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CPAC/Colorado Potatoes rocks social media

The dissemination of three fast-hands recipe videos among major social media from June through August, along with a series of 15-second televised ads set to run from mid-September through mid-October, are the major digital components of Colorado Potato Administrative Committee/Colorado Potatoes’ current marketing campaign.

According to CPAC Assistant Director Linda Weyers and Marketing Administrative Assistant Savannah Schlaufman, response has been positive.cpacstaffformarketing-for-webCPAC staff poses with new sign in Monte Vista.

While they were awaiting analytics on the videos and looking forward to the start of football season and the fall televised commercials, the two women were also organizing the 2017 San Luis Valley Potato Festival, which is set for Sept. 9 in Monte Vista.

Offering a more-than-full slate of activities, the festival kicks off at 8 a.m. and runs through 4 p.m. with vendors, food, arts and crafts, kids games and activities, chef demos, archery (replacing the potato cannon event), a mashed potato dunking tank and a train tour.

The festival finale is a performance by Brooke Eden, rising star on the country music scene. Eden has received critical and popular acclaim for her song, “Act Like You Don’t,” which was played on NBC’s “TODAY” show and by early spring had received more than five million Spotify streams.

Eden’s Facebook page has more than 32,000 likes and followers, and her Instagram page is larger still with 34,000 followers.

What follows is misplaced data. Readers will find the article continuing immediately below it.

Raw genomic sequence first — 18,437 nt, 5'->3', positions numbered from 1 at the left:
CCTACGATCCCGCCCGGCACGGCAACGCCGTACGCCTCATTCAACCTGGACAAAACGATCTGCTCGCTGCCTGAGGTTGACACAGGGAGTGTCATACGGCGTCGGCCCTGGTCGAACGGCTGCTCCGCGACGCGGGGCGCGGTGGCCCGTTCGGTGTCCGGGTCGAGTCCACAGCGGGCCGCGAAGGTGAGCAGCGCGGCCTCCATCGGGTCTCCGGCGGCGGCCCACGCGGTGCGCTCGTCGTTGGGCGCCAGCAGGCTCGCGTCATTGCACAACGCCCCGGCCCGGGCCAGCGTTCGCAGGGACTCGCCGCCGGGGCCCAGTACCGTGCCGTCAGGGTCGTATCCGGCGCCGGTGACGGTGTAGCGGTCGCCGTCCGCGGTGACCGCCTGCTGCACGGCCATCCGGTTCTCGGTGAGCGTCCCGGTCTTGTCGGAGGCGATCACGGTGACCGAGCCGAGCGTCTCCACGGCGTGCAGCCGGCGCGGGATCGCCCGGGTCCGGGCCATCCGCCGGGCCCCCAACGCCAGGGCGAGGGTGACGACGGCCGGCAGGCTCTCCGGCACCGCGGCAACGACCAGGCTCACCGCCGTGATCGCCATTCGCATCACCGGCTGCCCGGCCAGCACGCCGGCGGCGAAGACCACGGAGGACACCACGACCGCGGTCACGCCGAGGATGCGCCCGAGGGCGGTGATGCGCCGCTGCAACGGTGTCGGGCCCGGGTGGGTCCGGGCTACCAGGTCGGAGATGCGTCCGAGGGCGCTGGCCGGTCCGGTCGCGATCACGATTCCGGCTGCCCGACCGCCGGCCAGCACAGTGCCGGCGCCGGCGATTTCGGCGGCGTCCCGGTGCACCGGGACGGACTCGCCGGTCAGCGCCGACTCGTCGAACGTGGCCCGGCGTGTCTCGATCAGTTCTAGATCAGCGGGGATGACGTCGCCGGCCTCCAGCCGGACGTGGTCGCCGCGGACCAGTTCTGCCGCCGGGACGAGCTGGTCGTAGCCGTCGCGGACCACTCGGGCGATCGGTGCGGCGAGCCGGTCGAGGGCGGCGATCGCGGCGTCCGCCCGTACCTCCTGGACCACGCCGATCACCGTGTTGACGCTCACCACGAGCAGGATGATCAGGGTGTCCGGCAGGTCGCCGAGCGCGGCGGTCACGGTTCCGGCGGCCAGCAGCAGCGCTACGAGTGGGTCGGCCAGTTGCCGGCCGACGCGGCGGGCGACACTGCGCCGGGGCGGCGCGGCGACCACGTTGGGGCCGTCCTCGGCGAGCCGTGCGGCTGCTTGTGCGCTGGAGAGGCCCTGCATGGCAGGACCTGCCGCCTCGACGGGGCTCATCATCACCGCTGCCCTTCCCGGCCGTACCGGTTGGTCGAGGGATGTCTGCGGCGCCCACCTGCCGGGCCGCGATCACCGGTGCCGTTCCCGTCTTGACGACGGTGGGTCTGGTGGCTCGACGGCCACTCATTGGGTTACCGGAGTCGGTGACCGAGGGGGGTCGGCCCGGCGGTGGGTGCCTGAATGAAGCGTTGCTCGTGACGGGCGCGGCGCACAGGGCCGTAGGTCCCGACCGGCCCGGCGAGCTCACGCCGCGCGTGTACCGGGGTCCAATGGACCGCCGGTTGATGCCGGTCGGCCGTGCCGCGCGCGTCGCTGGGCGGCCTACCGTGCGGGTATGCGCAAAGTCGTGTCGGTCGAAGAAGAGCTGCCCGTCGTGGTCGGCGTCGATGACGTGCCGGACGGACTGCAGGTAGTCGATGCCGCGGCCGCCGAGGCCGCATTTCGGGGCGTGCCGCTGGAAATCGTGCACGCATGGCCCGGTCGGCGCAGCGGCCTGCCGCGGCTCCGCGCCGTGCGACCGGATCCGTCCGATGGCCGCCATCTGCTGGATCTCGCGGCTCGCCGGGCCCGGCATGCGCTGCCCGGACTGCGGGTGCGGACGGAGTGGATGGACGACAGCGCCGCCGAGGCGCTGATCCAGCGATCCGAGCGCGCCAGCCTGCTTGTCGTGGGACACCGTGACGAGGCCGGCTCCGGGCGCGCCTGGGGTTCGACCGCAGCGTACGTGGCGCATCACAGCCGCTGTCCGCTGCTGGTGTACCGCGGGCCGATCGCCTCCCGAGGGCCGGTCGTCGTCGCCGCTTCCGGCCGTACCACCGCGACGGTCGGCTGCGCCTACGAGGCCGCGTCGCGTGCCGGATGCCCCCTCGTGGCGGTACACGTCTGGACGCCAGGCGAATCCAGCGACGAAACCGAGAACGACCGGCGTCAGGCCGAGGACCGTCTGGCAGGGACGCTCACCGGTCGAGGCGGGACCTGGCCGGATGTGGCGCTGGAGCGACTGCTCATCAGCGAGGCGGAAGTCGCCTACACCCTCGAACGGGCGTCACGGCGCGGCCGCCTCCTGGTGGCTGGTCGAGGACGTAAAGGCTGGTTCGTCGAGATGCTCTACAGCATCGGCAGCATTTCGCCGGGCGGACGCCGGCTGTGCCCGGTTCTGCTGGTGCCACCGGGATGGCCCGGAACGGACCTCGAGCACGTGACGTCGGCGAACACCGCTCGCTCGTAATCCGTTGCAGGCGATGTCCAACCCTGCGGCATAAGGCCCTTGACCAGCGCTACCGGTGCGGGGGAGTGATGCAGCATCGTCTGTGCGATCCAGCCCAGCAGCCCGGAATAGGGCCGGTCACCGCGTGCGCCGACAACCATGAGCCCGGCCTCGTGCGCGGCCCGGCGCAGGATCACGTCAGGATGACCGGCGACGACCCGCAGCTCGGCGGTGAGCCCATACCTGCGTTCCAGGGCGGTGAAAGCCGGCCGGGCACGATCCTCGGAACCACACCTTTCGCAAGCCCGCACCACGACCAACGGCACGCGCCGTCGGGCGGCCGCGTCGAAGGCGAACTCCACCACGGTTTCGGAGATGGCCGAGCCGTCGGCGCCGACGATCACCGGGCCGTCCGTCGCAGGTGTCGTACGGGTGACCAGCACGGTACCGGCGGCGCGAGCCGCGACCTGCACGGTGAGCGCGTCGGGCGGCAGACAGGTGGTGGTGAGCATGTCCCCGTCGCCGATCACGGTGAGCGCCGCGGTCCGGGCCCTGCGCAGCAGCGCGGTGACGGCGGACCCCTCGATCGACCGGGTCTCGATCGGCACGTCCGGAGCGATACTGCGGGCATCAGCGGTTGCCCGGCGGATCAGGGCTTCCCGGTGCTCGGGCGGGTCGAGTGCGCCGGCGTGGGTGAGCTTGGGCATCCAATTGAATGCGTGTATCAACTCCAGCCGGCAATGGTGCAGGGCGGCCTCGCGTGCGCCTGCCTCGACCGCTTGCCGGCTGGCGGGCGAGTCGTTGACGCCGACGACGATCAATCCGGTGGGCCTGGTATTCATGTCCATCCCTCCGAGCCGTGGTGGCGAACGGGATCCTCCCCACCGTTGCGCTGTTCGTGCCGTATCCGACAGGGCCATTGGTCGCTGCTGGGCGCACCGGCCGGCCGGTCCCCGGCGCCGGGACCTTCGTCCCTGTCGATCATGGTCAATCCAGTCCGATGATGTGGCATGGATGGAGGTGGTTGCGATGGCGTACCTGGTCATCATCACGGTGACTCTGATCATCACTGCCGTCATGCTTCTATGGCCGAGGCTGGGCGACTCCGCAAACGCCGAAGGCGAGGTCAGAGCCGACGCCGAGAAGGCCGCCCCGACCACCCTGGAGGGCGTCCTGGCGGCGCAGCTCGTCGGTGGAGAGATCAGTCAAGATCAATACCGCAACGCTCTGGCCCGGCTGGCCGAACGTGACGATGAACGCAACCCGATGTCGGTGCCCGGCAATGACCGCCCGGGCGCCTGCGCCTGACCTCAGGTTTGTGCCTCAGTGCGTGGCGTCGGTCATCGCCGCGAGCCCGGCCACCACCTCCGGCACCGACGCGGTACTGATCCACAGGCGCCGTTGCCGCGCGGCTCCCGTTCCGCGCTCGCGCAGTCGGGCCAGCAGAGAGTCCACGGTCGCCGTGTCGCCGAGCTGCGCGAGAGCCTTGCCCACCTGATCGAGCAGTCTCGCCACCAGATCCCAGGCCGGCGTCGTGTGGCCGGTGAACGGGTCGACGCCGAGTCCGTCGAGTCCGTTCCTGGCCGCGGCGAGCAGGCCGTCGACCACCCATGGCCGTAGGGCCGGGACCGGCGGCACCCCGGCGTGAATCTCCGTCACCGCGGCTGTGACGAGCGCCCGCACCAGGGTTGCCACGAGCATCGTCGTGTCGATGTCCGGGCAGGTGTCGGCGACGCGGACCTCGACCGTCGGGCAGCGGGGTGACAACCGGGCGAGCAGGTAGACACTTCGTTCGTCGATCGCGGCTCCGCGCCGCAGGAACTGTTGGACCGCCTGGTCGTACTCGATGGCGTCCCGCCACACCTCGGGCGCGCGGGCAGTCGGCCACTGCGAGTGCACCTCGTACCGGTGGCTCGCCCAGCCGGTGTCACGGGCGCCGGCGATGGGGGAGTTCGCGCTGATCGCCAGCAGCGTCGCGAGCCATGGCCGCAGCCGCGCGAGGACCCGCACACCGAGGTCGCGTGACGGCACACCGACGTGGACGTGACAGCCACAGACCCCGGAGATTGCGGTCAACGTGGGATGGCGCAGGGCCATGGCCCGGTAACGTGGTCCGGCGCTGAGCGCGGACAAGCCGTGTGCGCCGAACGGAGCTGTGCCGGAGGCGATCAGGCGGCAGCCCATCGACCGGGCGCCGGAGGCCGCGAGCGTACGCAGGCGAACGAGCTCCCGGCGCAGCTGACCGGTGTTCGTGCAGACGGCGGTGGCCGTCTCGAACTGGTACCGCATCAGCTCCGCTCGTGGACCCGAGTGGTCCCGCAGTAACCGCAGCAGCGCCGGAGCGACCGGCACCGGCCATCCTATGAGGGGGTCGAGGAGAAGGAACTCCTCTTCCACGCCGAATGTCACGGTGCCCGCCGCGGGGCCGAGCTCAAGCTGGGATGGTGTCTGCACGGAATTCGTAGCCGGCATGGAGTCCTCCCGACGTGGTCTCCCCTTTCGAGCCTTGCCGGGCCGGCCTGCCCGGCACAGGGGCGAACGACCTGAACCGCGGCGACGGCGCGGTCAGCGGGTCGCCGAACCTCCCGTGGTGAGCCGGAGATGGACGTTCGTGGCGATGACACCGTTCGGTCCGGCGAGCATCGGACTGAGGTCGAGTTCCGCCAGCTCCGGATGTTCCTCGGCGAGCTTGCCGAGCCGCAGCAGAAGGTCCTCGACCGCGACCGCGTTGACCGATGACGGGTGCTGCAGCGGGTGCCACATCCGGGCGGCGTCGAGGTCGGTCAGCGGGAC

Social media indicators are key to Colorado Potatoes’ efforts, with Schlaufman navigating among the major sites with posts on the festival, the videos and other news from CPAC.

Of the three video recipes that were made by ABC in Denver, she said Facebook and Instagram were the primary vehicles used, and visitors were also able to view them on the committee’s website, www.coloradopotato.org and the Google Ad network.

Colorado Chef Jason Morse developed the three dishes, Colorado Chicken and Waffle Hash, Colorado Flatbread and Colorado Potato Poutine, all showcasing spuds grown in the Centennial State. Each video runs about a minute.

Weyers said in mid-August that the recipe campaign has been a good one, and Schlaufman said the intent is to “stay on the cutting edge” of marketing.

“Who knows what the next trend will be,” Weyers said.

Regarding the televised ads during Broncos pre-season games, Weyers said that promotion would involve 57 placements of four different 15-second spots.

“It follows our harvest,” she said, adding that the ads are “family-friendly” and feature local growers. In addition to the ads for Colorado Potatoes specifically, the region will be part of this year’s Colorado Proud promotion developed by the Colorado Department of Agriculture.

The Department of Ag will again host a Colorado Pavilion, and CPAC will be among the exhibitors under that umbrella. Several shippers will be in the pavilion.

Weyers and Schlaufman said Colorado Potatoes is part of a Produce for Better Health promotion, being paired with kiwifruit and recipes.

“We are also one of three sponsors for the Produce for Kids I Heart RDs,” Weyers said. The promo spotlights registered dieticians who are on staff with major chain stores, and Colorado Potatoes provides collateral material for “tool kits” that are given to the RDs during the month.